To facilitate the operation of the alerting system 202 in the speaker mode, the electromechanical switch 106 can set the polarity of the first electromagnetic strip 212 and the second electromagnetic strip 214 to have unlike charges, and the polarity of the third electromagnetic strip 216 and the fourth electromagnetic strip 218 to have like charges. For example, the first electromagnetic strip 212 can have a positive charge and the second electromagnetic strip 214 a negative charge; and the third electromagnetic strip 216 and the fourth electromagnetic strip 218 can both have positive charges or alternatively negative charges. As a result of the unlike charges, the first electromagnetic strip 212 is attracted to the second electromagnetic strip 214, thereby coupling the first component 206 and the transducer 204. The like charges of the third electromagnetic strip 216 and the fourth electromagnetic strip 218 result in the third electromagnetic strip 216 and the fourth electromagnetic strip 218 repelling each other, and thereby facilitating the coupling of the transducer 204 to the first component 206. Since the first component 206 and the transducer 204 are coupled together, the transducer 204 can transfer the vibrations to the first component 206.

To facilitate the operation of the alerting system 202 in the microphone mode, the electromechanical switch 106 can set the polarity of the third electromagnetic strip 216 and the fourth electromagnetic strip 218 to have unlike charges, and the polarity of the first electromagnetic strip 212 and the second electromagnetic strip 214 to have like charges. For example, the third electromagnetic strip 216 can have a positive charge and the fourth electromagnetic strip 218 a negative charge, and the first electromagnetic strip 212 and the second electromagnetic strip 214 can have either negative or positive charges. As a result of the unlike charges of the third electromagnetic strip 216 and the fourth electromagnetic strip 218, the third electromagnetic strip 216 is attracted to the fourth electromagnetic strip 218, thereby coupling the second component 208 and the transducer 204. The like charges of the first electromagnetic strip 212 and the second electromagnetic strip 214 result in the first electromagnetic strip 212 and the second electromagnetic strip 214 repelling each other, and thereby facilitating the coupling of the transducer 204 to the second component 208. Since the second component 208 and the transducer 204 are coupled together, the second component 208 can transfer the vibrations to the transducer 204.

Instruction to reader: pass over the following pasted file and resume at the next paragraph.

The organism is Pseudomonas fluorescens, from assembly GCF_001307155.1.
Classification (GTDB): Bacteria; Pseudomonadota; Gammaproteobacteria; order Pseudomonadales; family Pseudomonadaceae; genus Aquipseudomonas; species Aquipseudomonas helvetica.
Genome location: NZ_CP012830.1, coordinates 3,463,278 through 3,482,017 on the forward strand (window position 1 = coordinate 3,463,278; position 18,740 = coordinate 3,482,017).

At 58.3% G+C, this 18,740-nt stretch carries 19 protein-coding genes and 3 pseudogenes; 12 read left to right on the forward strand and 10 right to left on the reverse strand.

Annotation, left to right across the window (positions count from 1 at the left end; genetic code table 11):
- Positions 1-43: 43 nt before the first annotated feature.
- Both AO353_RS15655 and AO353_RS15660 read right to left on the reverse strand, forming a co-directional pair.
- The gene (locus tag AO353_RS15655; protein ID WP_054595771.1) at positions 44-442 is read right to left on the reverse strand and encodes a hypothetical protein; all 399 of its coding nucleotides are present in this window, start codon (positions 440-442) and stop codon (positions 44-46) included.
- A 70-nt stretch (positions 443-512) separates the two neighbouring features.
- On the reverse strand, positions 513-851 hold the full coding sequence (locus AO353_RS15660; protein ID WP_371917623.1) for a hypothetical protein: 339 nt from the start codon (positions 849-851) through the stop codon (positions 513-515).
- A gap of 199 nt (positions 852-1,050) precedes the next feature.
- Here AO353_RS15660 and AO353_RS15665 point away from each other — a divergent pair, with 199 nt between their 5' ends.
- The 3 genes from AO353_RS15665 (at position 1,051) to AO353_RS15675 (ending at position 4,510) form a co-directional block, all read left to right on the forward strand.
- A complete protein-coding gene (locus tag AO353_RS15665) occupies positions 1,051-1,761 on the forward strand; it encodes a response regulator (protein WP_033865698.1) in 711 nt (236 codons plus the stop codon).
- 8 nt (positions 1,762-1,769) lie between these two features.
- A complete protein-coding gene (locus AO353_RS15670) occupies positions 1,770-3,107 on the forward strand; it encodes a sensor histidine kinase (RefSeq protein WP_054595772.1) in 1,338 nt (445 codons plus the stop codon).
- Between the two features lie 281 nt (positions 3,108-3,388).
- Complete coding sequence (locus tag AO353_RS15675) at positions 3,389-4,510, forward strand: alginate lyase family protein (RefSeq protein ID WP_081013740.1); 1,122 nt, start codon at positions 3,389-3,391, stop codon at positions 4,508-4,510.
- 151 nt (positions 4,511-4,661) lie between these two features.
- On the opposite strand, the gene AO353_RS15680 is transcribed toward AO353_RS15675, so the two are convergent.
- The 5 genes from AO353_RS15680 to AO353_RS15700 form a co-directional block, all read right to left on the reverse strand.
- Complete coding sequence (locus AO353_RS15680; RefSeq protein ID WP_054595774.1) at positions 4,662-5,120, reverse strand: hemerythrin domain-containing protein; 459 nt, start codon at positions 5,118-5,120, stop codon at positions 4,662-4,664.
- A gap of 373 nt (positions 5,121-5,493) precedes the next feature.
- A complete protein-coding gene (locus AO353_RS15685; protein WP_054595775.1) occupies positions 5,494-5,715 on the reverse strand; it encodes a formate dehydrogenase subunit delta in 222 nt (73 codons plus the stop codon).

The above-mentioned paragraphs describing the operation of the electromagnetic actuator 210 have been described with respect to the first operating mode being the speaker mode and the second operating mode being the microphone mode. It will be apparent to a person ordinarily skilled in the art that the above-mentioned paragraphs on the operation of the electromagnetic actuator 210 are also applicable to the first operating mode being the microphone mode or any equivalent alternative operation mode; and the second operating mode being the speaker mode or any equivalent alternative operating mode.

FIG. 3 illustrates the alerting system 202 of the communication device 100, in accordance with another embodiment of the present invention. The alerting system 202 includes the electromechanical switch 106, the transducer 204, the first component 206, and the second component 208. The electromechanical switch 106 includes a mechanical actuator 302 for coupling the transducer 204 alternately to the first component 206 and the second component 208. The mechanical actuator 302 includes a first bracket 304 and a second bracket 306. The first bracket 304 is mechanically coupled to the first component 206 and the second bracket 306 is mechanically coupled to the second component 208. Further, the mechanical actuator 302 includes a first set of micro-gripping levers 308 and a second set of micro-gripping levers 310. A micro-gripping lever is a tool used in performing operations, such as gripping on micro- and nano-scale objects, because of its effectiveness and small size.